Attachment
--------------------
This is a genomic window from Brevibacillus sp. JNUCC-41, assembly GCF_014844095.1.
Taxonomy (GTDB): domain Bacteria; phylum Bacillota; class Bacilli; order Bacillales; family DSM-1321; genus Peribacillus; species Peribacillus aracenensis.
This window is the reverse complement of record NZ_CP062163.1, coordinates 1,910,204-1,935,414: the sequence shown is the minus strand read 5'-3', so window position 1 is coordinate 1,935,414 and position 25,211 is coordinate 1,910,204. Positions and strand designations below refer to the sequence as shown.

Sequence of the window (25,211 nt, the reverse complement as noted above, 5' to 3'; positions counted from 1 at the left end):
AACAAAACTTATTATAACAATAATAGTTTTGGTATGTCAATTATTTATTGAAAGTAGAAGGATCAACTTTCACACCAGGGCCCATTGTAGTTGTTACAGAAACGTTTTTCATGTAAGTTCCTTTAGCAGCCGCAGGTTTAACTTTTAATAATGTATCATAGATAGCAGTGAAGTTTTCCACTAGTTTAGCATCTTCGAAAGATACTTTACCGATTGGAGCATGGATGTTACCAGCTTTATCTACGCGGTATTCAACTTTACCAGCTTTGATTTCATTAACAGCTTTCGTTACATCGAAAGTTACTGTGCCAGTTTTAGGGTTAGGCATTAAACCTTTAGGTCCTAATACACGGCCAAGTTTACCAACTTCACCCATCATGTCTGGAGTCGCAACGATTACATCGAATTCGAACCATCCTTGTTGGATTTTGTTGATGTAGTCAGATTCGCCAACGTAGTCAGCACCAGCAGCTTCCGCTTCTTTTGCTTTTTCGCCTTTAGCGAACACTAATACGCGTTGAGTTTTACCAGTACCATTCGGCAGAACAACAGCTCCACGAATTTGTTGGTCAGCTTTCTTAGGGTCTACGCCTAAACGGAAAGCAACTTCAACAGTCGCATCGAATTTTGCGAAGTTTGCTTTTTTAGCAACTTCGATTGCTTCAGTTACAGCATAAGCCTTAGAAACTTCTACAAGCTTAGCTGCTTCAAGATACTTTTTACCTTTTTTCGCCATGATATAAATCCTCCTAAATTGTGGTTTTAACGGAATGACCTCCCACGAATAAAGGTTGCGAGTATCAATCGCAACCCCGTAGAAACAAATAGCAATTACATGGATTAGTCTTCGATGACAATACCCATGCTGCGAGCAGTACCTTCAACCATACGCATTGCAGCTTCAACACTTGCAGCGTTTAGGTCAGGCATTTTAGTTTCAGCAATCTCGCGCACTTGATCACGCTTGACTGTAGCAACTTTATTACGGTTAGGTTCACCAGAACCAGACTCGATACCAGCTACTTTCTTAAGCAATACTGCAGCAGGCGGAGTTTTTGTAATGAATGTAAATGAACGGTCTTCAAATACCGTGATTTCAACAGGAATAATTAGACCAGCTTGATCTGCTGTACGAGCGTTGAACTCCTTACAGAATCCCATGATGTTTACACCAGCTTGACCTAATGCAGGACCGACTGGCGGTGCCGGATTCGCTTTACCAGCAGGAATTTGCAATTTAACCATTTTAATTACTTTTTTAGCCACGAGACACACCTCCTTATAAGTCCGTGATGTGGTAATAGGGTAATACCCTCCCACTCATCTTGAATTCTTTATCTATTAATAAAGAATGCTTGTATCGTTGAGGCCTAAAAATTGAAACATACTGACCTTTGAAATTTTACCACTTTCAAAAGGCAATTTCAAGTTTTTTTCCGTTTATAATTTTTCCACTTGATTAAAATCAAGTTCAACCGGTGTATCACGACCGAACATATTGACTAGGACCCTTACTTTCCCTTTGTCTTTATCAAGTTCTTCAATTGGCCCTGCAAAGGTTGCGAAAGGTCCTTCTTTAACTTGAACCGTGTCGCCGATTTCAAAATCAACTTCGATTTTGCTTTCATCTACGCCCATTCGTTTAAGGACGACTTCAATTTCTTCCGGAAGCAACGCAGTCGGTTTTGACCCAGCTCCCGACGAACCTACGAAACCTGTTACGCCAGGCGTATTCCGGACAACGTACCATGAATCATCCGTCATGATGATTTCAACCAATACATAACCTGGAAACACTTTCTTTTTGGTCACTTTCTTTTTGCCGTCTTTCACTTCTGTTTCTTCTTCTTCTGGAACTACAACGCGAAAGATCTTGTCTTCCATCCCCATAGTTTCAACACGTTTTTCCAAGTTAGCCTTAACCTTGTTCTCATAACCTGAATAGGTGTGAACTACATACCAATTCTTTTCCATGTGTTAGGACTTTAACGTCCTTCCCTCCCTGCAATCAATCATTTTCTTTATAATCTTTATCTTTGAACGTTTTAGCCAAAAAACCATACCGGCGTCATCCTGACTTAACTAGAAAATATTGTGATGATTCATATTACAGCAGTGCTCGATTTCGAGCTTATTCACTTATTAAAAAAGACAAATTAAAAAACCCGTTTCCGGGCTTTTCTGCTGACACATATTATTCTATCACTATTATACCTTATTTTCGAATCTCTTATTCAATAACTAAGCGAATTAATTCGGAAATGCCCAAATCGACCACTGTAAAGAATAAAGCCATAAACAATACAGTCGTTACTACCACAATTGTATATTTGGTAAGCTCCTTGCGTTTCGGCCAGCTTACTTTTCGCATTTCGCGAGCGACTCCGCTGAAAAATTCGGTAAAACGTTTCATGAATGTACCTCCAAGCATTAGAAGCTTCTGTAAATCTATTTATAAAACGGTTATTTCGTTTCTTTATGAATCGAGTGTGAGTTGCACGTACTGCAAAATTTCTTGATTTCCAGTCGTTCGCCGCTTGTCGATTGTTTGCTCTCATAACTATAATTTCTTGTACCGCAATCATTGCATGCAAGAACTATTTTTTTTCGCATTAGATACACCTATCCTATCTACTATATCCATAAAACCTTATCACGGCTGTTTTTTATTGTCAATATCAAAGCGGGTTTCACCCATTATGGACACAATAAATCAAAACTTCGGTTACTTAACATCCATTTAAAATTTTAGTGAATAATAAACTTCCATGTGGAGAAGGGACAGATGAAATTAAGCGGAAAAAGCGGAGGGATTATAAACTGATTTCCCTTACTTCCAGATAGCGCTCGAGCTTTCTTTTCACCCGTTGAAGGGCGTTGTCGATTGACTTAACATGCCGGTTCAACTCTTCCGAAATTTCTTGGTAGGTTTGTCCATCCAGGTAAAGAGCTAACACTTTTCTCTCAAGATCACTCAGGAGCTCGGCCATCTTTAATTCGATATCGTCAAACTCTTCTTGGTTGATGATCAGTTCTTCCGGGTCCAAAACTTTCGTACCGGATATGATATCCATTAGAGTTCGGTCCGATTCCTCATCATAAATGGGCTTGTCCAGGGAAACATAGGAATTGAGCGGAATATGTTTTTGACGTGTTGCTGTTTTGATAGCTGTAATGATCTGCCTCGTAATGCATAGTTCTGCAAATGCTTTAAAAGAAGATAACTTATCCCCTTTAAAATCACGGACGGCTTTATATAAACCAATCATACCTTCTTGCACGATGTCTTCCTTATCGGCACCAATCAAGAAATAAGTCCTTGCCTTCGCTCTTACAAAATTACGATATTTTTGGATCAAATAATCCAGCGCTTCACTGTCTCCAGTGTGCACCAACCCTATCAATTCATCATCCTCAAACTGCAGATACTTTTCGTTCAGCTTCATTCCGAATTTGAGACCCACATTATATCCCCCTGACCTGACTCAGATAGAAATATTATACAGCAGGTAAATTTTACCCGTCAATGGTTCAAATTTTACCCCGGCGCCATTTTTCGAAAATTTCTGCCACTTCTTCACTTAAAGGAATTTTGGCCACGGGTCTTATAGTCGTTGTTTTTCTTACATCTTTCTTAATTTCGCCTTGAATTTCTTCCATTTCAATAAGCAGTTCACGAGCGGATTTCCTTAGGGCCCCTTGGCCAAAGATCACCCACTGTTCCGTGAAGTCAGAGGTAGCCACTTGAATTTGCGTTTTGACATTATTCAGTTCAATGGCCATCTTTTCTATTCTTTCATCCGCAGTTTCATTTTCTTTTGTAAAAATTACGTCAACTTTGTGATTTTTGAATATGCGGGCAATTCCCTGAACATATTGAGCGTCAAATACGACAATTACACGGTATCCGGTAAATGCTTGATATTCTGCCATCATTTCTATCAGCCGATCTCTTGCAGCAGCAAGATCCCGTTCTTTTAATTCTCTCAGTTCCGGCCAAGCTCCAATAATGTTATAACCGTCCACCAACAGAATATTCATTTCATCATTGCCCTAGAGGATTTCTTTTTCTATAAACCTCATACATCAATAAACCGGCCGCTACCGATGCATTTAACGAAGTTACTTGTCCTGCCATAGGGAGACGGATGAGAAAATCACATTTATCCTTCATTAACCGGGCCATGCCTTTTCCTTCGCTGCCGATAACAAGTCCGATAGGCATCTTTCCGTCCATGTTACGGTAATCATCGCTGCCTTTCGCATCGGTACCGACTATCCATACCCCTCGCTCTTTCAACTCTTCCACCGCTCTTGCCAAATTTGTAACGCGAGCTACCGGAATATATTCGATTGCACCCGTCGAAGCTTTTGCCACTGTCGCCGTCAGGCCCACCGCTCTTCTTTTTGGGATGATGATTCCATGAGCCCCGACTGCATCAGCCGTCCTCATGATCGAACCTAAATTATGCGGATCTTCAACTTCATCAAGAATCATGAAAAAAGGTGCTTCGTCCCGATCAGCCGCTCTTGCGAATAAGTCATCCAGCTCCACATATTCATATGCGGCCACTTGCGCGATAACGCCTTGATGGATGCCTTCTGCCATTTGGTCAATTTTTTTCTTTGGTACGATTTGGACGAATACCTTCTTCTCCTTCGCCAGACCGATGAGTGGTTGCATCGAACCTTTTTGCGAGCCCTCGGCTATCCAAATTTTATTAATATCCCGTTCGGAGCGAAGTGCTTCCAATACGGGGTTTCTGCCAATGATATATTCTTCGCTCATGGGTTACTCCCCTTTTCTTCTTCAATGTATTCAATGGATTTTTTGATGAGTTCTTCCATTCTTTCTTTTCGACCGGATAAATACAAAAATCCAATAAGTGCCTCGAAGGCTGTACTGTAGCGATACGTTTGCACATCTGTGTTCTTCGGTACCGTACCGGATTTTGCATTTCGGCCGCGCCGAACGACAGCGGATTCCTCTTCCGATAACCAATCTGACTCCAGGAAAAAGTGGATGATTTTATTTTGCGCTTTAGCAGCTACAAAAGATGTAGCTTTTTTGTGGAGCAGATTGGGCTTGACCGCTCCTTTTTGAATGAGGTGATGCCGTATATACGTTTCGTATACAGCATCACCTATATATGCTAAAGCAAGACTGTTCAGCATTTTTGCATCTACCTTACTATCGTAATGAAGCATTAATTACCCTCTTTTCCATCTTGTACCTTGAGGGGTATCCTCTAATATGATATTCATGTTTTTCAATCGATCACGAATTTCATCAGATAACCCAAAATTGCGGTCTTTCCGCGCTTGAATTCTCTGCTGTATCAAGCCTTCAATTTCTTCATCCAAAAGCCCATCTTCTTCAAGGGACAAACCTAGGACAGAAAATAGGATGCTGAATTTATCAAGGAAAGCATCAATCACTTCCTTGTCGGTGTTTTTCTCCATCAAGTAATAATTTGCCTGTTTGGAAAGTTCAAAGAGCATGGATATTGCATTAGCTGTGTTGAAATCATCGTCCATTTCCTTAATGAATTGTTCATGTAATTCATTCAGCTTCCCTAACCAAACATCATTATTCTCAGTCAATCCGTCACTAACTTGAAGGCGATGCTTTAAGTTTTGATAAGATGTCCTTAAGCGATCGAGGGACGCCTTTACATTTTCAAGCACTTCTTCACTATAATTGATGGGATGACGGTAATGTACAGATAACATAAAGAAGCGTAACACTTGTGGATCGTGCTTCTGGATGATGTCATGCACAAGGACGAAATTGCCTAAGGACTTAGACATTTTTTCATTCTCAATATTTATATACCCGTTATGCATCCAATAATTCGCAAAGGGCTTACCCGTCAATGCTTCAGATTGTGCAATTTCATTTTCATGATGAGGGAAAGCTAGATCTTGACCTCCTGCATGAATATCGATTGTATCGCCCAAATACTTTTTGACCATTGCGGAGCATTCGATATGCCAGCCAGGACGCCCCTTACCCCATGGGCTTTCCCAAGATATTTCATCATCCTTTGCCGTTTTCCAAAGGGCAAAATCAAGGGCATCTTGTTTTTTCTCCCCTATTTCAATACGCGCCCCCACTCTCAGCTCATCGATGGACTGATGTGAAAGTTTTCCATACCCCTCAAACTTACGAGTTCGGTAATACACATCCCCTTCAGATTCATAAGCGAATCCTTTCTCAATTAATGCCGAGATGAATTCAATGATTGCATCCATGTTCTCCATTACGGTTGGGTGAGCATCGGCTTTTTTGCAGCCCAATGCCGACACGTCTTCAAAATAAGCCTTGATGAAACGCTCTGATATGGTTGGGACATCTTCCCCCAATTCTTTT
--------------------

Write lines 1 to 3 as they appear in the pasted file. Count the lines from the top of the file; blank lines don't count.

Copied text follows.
This is a genomic window from Brevibacillus sp. JNUCC-41, assembly GCF_014844095.1.
Taxonomy (GTDB): domain Bacteria; phylum Bacillota; class Bacilli; order Bacillales; family DSM-1321; genus Peribacillus; species Peribacillus aracenensis.
This window is the reverse complement of record NZ_CP062163.1, coordinates 1,910,204-1,935,414: the sequence shown is the minus strand read 5'-3', so window position 1 is coordinate 1,935,414 and position 25,211 is coordinate 1,910,204. Positions and strand designations below refer to the sequence as shown.